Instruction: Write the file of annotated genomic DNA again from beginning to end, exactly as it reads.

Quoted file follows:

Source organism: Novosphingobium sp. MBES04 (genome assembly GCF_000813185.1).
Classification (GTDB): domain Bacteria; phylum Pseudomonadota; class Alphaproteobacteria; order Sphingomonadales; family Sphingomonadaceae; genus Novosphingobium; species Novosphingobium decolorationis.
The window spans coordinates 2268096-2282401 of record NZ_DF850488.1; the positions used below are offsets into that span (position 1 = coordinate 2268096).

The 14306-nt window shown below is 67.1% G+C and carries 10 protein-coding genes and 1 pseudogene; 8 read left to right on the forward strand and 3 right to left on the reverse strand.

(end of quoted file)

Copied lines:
Source organism: Novosphingobium sp. MBES04 (genome assembly GCF_000813185.1).
Classification (GTDB): domain Bacteria; phylum Pseudomonadota; class Alphaproteobacteria; order Sphingomonadales; family Sphingomonadaceae; genus Novosphingobium; species Novosphingobium decolorationis.
The window spans coordinates 2268096-2282401 of record NZ_DF850488.1; the positions used below are offsets into that span (position 1 = coordinate 2268096).

The 14306-nt window shown below is 67.1% G+C and carries 10 protein-coding genes and 1 pseudogene; 8 read left to right on the forward strand and 3 right to left on the reverse strand.